There are several different Mallow plants. Some are grown primarily as ornamentals in gardens. The one that has been used the most for food and folk medicine is Althaea officinalis. Its leaves are velvety grey and it produces pink flowers. Several other varieties have been used as food or medicine in some way or form over the years.
Both the roots and the leaves are used. They are viscous or mucilaginous when cooked, just as Okra is.
In Syria, Mallow is still eaten today. The roots are peeled and boiled, then roasted to carmelize them. In France, young leaves of the plants are still added to salads, but the leaves have to be very young. Older leaves get stringy and too hairy to eat raw.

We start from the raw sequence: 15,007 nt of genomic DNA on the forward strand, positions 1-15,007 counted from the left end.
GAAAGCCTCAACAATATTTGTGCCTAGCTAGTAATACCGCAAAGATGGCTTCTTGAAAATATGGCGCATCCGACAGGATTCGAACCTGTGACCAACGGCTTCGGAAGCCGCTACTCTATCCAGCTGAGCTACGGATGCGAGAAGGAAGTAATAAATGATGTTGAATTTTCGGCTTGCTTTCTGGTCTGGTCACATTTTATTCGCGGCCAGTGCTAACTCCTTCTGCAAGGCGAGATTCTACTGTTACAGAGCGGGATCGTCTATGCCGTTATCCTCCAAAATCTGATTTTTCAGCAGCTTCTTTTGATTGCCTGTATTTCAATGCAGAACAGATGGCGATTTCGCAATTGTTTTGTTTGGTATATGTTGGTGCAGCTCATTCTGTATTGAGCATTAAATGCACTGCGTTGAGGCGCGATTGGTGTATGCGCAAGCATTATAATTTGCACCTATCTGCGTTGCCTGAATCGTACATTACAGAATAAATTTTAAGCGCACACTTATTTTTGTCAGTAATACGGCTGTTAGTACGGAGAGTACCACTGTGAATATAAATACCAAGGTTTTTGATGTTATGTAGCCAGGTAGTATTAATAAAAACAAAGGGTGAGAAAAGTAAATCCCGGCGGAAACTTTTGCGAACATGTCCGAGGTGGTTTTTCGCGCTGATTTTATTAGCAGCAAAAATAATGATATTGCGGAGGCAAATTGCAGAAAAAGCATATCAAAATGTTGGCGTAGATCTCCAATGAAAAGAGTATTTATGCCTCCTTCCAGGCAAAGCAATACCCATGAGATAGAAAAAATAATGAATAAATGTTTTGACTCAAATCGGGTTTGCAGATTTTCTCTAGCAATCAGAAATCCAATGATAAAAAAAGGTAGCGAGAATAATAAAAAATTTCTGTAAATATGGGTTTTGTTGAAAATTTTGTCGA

Don’t add too many Mallow leaves to a soup, as it will get gloopy. Tea can be made from the roots or the leaves.
Mallow is now mostly considered a folk medicine.
Romans used the leaves in barley soup both as greens in it, and as a thickener.
Mallow was brought as a medicinal herb by the colonists to North America, where it now grows wild as a garden escape.
Marshmallow candy used to made from the sticky juice from the root.
Althaea, in the scientific name, comes from the Greek word “altho” meaning “I cure”, which became “altheo” in Latin, with the same meaning.
Also called Hock Herb; Mallards; Mauls; Mortification root; Schloss Tea; Sweet Weed.